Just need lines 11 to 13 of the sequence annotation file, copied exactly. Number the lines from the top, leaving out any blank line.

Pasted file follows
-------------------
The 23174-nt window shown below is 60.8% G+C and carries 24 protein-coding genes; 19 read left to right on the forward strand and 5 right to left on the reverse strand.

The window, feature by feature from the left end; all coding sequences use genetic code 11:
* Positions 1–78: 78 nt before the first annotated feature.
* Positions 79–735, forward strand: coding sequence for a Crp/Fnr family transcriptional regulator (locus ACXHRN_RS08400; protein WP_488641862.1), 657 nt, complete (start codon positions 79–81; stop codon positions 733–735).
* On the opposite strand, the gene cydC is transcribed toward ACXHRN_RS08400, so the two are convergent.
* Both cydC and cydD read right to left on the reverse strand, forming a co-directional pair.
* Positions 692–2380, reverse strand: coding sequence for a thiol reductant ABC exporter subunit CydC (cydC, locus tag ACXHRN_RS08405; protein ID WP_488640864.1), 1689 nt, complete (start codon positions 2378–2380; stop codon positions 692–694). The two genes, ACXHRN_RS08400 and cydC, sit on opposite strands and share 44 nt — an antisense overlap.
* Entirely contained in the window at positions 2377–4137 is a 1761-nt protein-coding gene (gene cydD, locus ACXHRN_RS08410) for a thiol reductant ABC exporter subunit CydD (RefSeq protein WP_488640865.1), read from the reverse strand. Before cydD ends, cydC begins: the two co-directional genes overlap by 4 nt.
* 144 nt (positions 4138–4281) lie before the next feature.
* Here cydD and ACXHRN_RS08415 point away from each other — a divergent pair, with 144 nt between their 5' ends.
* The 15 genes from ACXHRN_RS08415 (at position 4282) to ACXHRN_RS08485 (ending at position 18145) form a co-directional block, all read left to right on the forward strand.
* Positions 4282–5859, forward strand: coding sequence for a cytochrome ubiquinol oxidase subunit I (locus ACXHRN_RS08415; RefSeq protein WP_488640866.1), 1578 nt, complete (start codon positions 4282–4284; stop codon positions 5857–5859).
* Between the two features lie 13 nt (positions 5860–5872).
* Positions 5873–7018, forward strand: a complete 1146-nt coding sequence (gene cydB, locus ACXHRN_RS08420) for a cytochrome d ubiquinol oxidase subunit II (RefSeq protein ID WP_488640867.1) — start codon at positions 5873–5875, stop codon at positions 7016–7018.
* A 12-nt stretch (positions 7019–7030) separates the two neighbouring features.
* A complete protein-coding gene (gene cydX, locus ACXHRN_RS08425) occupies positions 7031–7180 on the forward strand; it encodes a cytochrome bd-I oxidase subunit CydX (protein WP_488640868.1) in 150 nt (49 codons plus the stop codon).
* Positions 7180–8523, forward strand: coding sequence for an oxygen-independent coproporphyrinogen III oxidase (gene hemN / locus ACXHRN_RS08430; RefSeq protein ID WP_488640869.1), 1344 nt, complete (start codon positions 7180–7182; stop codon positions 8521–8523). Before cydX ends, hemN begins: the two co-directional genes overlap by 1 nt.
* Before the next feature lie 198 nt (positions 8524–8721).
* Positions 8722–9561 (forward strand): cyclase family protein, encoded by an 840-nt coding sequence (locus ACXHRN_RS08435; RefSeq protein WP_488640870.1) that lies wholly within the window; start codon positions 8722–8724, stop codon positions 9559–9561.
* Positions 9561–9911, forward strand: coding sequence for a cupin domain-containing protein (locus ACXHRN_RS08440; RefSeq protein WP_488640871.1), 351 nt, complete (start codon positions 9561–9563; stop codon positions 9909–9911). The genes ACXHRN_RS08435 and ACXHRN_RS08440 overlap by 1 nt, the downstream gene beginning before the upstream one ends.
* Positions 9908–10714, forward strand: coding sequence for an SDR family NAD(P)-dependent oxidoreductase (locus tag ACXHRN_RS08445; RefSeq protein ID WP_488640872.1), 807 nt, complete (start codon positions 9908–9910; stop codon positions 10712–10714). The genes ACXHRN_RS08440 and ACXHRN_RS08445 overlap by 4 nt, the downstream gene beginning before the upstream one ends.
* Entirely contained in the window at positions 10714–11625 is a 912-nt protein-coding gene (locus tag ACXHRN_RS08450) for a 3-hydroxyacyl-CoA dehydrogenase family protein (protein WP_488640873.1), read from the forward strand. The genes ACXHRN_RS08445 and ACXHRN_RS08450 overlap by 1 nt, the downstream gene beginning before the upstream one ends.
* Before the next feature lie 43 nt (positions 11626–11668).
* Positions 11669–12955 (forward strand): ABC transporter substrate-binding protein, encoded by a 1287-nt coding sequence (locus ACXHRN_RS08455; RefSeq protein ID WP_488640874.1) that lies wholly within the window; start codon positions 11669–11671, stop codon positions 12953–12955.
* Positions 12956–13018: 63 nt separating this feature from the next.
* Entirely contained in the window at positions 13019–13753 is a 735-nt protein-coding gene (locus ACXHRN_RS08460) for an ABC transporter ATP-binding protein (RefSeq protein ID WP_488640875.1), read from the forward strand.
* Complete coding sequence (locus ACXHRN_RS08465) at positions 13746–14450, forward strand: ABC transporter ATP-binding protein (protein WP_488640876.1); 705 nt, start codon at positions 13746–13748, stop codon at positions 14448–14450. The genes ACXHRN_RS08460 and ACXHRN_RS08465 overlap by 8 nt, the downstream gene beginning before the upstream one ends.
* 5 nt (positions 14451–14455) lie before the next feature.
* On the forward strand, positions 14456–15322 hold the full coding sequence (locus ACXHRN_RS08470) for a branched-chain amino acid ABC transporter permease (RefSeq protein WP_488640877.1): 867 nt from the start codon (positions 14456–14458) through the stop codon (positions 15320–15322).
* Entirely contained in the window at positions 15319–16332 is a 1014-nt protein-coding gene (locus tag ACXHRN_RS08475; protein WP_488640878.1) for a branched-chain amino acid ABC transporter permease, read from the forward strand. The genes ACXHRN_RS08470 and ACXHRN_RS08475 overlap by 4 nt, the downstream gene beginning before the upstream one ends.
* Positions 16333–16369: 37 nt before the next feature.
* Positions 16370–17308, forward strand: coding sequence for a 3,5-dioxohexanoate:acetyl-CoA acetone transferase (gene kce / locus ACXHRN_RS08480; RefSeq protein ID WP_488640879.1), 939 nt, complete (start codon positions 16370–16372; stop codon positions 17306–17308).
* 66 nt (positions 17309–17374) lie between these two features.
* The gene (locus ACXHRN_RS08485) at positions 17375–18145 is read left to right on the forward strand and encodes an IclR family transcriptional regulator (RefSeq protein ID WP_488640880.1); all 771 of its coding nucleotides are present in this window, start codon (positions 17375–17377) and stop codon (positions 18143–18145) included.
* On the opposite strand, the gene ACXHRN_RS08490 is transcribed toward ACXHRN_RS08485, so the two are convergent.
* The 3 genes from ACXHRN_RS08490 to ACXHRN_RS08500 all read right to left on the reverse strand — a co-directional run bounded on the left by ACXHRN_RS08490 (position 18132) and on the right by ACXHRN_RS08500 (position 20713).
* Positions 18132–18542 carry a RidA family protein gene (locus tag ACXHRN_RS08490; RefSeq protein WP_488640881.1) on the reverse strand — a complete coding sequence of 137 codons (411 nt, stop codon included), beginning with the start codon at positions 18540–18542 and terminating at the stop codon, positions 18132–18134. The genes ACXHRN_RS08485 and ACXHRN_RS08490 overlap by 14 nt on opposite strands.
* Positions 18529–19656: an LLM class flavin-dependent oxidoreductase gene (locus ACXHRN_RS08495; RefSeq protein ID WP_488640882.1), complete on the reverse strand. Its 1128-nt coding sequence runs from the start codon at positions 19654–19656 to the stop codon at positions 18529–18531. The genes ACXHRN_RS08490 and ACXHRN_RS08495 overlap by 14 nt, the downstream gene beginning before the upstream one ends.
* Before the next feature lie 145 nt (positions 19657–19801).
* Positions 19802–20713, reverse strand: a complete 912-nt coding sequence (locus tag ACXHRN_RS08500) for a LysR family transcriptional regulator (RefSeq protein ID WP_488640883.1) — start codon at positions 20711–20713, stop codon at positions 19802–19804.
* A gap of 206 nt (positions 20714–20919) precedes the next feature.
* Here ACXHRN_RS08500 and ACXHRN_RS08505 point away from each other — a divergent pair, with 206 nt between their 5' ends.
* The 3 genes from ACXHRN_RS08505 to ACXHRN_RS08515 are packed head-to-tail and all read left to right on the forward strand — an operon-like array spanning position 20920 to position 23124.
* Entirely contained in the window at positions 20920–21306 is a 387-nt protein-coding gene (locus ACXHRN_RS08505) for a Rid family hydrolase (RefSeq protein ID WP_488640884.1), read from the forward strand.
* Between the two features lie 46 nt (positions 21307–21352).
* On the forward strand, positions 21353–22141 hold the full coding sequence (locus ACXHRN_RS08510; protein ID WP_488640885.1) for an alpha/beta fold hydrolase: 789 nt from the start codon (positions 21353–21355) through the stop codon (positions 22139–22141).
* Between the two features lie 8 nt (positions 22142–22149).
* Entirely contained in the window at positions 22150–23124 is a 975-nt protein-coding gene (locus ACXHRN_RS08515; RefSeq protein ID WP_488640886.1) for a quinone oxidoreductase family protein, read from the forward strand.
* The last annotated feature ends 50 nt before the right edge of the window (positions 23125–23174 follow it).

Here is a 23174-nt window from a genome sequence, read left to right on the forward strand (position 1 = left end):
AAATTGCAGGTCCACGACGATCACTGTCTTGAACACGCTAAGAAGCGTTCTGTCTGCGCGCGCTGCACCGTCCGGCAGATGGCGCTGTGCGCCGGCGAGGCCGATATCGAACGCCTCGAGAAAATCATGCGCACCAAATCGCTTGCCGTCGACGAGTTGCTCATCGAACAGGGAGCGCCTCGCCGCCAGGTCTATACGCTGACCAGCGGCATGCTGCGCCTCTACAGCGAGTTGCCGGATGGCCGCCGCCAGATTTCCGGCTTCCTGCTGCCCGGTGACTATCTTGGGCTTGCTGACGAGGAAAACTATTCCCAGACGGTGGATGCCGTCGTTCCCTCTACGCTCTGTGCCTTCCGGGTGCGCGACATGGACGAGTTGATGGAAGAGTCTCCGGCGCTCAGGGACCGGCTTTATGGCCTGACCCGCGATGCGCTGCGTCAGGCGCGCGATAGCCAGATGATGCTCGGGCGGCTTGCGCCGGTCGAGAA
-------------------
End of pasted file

* The 15 genes from ACXHRN_RS08415 (at position 4282) to ACXHRN_RS08485 (ending at position 18145) form a co-directional block, all read left to right on the forward strand.
* Positions 4282–5859, forward strand: coding sequence for a cytochrome ubiquinol oxidase subunit I (locus ACXHRN_RS08415; RefSeq protein WP_488640866.1), 1578 nt, complete (start codon positions 4282–4284; stop codon positions 5857–5859).
* Between the two features lie 13 nt (positions 5860–5872).